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Sexual advances by clergy not rare

One in 33 women is target, survey finds

WASHINGTON – One in every 33 women who attends worship services regularly has been the target of sexual advances by a religious leader, according to a survey released Wednesday.

The study by researchers at Baylor University found that the problem is so pervasive that it almost certainly involves a wide range of denominations and religious traditions and a wide range of spiritual leaders.

“Clearly the problem is more than simply a few charismatic leaders preying on vulnerable followers,” said Diana Garland, dean of the School of Social Work at Baylor, co-author of the study.

A growing number of denominations have become aware of the problem, particularly since the Catholic Church’s sex scandal involving its clergy. At least 36 denominations now have official policies that identify sexual relations between adult congregants and clergy as misconduct, subject to discipline.

In Minnesota and Texas, it’s also illegal. The Texas law, for example, defines clergy sexual behavior as nonconsensual sexual assault if the religious leader “causes the other person to submit or participate by exploiting the other person’s emotional dependency on the clergyman in the clergyman’s professional character as spiritual adviser.”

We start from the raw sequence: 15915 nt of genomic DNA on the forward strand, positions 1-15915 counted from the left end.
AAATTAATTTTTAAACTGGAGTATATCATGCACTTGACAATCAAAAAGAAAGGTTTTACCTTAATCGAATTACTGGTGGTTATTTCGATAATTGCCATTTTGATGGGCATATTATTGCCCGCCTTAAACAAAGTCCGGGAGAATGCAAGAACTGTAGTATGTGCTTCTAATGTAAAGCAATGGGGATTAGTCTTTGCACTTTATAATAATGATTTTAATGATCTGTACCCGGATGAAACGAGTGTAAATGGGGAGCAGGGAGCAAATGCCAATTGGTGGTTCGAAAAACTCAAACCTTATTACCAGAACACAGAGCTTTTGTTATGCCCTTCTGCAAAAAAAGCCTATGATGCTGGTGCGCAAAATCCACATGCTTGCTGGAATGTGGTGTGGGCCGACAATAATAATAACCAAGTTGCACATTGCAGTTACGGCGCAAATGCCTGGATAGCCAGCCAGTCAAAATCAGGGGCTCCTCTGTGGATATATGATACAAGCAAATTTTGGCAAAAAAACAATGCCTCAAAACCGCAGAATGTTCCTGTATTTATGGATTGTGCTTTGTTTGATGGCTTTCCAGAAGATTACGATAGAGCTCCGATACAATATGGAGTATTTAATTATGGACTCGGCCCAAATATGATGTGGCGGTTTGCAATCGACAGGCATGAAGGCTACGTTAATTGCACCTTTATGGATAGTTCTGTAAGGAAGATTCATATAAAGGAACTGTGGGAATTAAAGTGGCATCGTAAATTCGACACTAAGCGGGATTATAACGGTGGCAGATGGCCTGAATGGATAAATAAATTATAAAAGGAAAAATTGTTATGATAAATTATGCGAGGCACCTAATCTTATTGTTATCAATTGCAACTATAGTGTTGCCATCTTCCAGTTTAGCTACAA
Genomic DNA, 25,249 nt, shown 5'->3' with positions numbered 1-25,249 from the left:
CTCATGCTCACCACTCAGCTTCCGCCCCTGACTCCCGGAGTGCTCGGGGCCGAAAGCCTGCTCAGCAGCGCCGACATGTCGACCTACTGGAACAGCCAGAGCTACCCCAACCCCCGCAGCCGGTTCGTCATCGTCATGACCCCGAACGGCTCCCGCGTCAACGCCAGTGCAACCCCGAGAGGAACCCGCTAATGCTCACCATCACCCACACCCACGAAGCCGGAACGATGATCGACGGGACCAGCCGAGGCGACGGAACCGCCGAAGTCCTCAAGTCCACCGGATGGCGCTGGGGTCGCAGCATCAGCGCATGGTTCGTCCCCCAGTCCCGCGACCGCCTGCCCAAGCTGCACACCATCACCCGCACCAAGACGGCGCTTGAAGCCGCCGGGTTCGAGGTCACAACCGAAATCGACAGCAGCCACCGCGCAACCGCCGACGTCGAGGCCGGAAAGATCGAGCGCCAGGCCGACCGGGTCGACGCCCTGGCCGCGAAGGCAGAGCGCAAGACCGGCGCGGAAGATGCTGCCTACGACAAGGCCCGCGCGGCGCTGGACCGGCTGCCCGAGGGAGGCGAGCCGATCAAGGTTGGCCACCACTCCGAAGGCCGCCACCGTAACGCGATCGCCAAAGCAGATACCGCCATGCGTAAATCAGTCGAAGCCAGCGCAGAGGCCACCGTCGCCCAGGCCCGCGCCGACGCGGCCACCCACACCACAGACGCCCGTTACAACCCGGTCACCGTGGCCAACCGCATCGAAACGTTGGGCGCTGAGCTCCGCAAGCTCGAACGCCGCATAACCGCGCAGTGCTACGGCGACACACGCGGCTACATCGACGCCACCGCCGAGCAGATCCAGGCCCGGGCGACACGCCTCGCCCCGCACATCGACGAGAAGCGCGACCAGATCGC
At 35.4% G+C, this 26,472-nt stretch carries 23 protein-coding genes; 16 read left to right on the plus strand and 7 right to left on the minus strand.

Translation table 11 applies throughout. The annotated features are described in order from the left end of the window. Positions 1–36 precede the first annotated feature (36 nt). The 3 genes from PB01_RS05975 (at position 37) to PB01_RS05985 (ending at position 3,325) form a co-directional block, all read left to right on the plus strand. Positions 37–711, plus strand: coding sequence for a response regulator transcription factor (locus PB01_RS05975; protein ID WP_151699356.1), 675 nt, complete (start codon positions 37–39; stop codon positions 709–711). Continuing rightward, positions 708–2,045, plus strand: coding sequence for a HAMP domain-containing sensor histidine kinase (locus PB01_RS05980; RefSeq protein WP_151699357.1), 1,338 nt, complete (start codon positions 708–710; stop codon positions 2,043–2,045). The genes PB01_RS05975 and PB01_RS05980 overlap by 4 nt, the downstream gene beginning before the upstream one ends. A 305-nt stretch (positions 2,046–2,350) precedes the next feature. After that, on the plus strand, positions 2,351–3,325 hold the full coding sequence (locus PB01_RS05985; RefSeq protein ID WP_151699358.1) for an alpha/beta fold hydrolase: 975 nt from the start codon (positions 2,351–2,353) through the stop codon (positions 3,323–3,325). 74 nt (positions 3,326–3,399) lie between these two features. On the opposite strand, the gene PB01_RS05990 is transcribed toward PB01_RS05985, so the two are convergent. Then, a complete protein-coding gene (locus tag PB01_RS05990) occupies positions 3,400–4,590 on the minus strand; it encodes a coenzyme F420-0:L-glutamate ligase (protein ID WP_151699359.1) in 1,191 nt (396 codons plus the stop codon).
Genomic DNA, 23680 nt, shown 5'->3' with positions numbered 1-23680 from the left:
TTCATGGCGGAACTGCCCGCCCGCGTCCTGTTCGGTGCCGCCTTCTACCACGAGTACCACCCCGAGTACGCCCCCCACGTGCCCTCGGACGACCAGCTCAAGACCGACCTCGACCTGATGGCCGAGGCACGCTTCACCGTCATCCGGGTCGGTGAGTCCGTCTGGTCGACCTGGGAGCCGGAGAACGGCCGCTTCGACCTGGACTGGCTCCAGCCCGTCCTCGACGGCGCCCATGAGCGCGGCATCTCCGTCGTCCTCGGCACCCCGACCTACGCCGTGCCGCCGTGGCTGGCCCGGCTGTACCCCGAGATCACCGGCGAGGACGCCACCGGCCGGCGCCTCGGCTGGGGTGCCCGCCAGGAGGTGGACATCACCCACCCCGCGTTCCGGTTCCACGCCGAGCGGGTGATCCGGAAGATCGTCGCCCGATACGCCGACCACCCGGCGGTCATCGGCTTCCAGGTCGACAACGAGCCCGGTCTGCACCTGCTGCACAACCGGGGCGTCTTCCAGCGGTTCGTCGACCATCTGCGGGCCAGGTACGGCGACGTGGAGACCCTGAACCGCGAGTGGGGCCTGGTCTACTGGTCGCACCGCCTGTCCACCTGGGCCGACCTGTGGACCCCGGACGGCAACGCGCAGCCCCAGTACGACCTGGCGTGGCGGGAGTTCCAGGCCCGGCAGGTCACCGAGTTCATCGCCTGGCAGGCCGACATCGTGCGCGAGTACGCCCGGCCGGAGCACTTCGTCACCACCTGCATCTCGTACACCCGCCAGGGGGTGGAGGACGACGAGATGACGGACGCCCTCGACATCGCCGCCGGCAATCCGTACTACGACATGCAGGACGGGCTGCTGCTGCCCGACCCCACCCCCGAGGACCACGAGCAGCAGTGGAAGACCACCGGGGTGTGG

Baylor used the 2008 General Social Survey, a nationally representative sample of 3,559 respondents, to estimate the prevalence of clergy sexual misconduct. Women older than 18 who attended worship services at least once a month were asked whether they had ever received “sexual advances or propositions” from a religious leader.

Said Garland: “When you put (misconduct) with a spiritual leader or moral leader, you’ve really added a power that we typically don’t think about in secular society – which is that this person speaks for God and interprets God for people. And that really adds a power.”

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